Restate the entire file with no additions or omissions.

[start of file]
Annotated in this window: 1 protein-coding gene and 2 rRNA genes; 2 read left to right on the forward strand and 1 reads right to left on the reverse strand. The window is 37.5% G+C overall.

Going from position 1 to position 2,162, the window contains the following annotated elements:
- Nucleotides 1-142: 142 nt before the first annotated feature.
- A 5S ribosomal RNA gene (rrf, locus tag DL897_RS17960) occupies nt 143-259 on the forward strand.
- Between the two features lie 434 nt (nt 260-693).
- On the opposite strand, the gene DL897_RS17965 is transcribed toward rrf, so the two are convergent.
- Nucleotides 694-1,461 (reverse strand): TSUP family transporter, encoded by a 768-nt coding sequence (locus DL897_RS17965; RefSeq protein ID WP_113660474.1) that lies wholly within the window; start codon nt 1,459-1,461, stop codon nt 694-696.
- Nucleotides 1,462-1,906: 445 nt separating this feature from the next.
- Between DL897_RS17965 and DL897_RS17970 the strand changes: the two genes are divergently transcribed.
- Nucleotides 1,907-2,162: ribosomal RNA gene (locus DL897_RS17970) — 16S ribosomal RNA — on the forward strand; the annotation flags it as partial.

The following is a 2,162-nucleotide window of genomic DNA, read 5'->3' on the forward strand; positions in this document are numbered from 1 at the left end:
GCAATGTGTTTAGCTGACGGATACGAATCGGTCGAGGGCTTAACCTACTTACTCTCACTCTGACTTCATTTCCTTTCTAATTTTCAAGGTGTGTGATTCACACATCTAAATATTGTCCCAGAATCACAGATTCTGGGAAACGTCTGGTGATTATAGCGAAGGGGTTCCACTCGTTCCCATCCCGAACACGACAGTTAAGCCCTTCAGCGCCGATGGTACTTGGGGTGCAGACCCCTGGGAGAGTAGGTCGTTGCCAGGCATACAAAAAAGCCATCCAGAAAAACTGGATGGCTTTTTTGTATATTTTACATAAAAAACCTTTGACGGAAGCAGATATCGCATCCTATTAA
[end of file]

Annotated in this window: 1 protein-coding gene and 2 rRNA genes; 2 read left to right on the forward strand and 1 reads right to left on the reverse strand. The window is 37.5% G+C overall.

Going from position 1 to position 2,162, the window contains the following annotated elements:
- Nucleotides 1-142: 142 nt before the first annotated feature.
- A 5S ribosomal RNA gene (rrf, locus tag DL897_RS17960) occupies nt 143-259 on the forward strand.
- Between the two features lie 434 nt (nt 260-693).
- On the opposite strand, the gene DL897_RS17965 is transcribed toward rrf, so the two are convergent.
- Nucleotides 694-1,461 (reverse strand): TSUP family transporter, encoded by a 768-nt coding sequence (locus DL897_RS17965; RefSeq protein ID WP_113660474.1) that lies wholly within the window; start codon nt 1,459-1,461, stop codon nt 694-696.
- Nucleotides 1,462-1,906: 445 nt separating this feature from the next.
- Between DL897_RS17965 and DL897_RS17970 the strand changes: the two genes are divergently transcribed.
- Nucleotides 1,907-2,162: ribosomal RNA gene (locus DL897_RS17970) — 16S ribosomal RNA — on the forward strand; the annotation flags it as partial.

The following is a 2,162-nucleotide window of genomic DNA, read 5'->3' on the forward strand; positions in this document are numbered from 1 at the left end:
GCAATGTGTTTAGCTGACGGATACGAATCGGTCGAGGGCTTAACCTACTTACTCTCACTCTGACTTCATTTCCTTTCTAATTTTCAAGGTGTGTGATTCACACATCTAAATATTGTCCCAGAATCACAGATTCTGGGAAACGTCTGGTGATTATAGCGAAGGGGTTCCACTCGTTCCCATCCCGAACACGACAGTTAAGCCCTTCAGCGCCGATGGTACTTGGGGTGCAGACCCCTGGGAGAGTAGGTCGTTGCCAGGCATACAAAAAAGCCATCCAGAAAAACTGGATGGCTTTTTTGTATATTTTACATAAAAAACCTTTGACGGAAGCAGATATCGCATCCTATTAA